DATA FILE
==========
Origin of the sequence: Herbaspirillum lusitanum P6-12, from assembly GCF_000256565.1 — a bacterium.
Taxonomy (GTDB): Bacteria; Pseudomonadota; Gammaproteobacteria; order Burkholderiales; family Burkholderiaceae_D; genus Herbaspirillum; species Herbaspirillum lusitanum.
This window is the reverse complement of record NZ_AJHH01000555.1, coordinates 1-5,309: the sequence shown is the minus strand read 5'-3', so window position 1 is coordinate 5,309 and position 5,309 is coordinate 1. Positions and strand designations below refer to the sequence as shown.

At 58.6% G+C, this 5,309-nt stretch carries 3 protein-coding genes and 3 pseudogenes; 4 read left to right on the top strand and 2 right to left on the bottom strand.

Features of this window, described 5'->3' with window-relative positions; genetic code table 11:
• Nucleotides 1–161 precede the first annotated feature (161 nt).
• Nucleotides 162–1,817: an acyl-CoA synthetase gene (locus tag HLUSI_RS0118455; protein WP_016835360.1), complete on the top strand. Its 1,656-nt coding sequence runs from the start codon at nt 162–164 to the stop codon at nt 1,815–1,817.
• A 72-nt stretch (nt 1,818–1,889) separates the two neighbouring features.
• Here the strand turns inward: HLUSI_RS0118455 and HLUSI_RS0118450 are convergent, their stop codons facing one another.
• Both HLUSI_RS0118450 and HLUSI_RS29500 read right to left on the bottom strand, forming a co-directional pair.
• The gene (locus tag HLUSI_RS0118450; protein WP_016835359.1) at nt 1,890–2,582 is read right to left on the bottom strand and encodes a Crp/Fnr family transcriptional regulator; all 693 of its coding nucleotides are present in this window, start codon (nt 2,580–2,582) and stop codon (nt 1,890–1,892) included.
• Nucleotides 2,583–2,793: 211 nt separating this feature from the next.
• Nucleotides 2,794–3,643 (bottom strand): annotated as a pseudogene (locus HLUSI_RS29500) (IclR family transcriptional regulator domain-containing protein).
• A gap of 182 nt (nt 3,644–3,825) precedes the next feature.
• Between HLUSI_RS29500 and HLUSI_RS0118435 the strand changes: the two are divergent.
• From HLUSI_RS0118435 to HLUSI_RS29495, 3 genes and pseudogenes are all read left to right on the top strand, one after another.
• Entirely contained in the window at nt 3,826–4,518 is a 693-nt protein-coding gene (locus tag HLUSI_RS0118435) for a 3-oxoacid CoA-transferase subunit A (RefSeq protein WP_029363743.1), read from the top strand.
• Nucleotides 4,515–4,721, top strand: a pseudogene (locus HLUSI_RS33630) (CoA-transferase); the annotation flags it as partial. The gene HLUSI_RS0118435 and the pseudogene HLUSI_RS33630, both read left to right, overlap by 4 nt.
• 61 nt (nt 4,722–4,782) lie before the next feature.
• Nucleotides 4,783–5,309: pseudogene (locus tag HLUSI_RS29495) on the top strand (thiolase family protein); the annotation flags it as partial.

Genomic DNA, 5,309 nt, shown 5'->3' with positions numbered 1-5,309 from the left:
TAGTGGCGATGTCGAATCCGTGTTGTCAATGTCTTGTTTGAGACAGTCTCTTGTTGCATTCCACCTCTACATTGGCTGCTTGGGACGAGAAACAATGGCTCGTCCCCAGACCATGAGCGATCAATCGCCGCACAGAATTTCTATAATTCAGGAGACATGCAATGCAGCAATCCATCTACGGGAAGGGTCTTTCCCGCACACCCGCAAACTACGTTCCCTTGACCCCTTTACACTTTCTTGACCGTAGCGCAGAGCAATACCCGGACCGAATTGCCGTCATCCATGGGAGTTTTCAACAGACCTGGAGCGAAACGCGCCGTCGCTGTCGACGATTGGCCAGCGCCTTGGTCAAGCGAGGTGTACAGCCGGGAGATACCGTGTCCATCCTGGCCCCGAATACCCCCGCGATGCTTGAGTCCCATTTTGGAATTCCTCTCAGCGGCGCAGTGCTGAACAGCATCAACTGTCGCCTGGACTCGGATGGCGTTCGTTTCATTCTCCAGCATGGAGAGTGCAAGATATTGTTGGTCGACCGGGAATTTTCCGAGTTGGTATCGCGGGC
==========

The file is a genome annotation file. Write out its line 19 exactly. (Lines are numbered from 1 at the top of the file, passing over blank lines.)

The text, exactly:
• 61 nt (nt 4,722–4,782) lie before the next feature.